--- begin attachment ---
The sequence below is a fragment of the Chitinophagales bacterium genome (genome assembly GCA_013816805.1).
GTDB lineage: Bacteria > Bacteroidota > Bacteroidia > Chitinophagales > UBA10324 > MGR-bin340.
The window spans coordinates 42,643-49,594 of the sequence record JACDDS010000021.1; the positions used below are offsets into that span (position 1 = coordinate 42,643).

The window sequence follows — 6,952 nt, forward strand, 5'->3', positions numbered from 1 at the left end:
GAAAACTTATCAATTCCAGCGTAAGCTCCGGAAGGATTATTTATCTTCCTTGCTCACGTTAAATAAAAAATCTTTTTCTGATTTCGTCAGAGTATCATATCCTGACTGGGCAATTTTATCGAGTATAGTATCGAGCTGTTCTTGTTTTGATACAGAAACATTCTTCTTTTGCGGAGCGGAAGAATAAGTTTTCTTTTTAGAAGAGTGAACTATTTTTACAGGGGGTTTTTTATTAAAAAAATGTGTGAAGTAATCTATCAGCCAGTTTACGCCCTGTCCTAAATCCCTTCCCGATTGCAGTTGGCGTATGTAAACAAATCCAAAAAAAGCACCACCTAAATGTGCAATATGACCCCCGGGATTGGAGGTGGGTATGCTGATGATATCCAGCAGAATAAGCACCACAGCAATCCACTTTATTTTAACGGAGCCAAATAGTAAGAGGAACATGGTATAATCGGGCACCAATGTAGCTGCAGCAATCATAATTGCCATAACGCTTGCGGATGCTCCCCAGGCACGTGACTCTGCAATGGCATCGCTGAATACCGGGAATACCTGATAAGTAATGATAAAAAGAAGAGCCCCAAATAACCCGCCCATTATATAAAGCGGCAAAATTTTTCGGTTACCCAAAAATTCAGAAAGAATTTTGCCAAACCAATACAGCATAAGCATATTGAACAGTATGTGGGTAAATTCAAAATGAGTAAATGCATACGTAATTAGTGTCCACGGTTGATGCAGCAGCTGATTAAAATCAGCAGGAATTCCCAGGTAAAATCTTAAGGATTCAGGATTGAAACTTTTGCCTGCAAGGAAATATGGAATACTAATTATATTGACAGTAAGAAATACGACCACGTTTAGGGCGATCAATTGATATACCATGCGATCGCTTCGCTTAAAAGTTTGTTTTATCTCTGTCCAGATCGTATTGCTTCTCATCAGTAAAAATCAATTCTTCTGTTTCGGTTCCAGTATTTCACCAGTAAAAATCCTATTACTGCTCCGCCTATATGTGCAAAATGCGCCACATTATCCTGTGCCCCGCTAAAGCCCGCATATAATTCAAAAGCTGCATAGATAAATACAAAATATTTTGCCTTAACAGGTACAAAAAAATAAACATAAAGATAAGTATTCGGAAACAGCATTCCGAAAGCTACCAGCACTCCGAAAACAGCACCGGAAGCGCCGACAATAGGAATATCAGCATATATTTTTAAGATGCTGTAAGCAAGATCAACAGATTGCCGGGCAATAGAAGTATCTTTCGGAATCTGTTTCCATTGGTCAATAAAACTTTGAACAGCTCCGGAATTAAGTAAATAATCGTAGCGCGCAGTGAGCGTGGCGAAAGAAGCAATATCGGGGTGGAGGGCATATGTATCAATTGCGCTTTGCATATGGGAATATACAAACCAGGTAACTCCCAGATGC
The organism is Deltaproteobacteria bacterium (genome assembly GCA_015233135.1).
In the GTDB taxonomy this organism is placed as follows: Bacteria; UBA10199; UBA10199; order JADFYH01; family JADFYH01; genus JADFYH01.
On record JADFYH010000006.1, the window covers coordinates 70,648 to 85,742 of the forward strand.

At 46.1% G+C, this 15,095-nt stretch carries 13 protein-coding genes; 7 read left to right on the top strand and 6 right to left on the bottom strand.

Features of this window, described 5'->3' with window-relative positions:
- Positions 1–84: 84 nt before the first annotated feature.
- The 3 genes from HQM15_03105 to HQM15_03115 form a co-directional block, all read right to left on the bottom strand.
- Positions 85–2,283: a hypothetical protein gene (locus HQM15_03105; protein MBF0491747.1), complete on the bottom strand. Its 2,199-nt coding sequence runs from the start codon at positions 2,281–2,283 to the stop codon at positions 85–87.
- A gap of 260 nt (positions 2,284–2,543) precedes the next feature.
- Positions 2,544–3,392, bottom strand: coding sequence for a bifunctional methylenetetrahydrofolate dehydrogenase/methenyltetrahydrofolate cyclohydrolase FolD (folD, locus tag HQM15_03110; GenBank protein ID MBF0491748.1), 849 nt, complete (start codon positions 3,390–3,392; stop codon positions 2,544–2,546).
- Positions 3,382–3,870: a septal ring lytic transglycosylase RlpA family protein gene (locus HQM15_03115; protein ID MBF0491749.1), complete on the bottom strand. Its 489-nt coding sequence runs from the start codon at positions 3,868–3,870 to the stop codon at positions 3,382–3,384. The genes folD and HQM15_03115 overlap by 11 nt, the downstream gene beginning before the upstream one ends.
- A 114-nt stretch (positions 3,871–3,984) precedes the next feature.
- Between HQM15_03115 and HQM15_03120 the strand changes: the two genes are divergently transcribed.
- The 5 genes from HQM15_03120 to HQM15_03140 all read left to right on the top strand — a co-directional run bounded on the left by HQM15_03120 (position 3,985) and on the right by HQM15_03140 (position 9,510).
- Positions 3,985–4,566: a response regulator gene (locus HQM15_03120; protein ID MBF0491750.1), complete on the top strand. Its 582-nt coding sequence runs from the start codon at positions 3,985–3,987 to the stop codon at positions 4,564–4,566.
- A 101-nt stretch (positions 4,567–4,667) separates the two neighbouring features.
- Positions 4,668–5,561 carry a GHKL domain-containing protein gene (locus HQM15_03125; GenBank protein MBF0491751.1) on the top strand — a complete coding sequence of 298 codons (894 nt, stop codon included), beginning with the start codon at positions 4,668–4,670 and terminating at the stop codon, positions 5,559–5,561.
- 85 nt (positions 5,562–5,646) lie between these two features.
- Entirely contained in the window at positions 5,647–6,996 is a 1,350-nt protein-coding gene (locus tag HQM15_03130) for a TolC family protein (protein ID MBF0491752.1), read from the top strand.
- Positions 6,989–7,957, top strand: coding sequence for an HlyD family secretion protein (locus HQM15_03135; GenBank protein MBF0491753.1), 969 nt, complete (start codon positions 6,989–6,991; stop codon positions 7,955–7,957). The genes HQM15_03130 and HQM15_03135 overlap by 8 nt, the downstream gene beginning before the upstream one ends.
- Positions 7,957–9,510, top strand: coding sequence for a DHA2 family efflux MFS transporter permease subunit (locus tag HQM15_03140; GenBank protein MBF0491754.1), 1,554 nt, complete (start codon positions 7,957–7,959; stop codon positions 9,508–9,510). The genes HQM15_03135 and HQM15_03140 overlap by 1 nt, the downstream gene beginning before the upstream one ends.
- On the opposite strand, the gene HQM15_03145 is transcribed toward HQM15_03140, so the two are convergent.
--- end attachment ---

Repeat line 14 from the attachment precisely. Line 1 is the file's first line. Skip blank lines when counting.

- A gap of 260 nt (positions 2,284–2,543) precedes the next feature.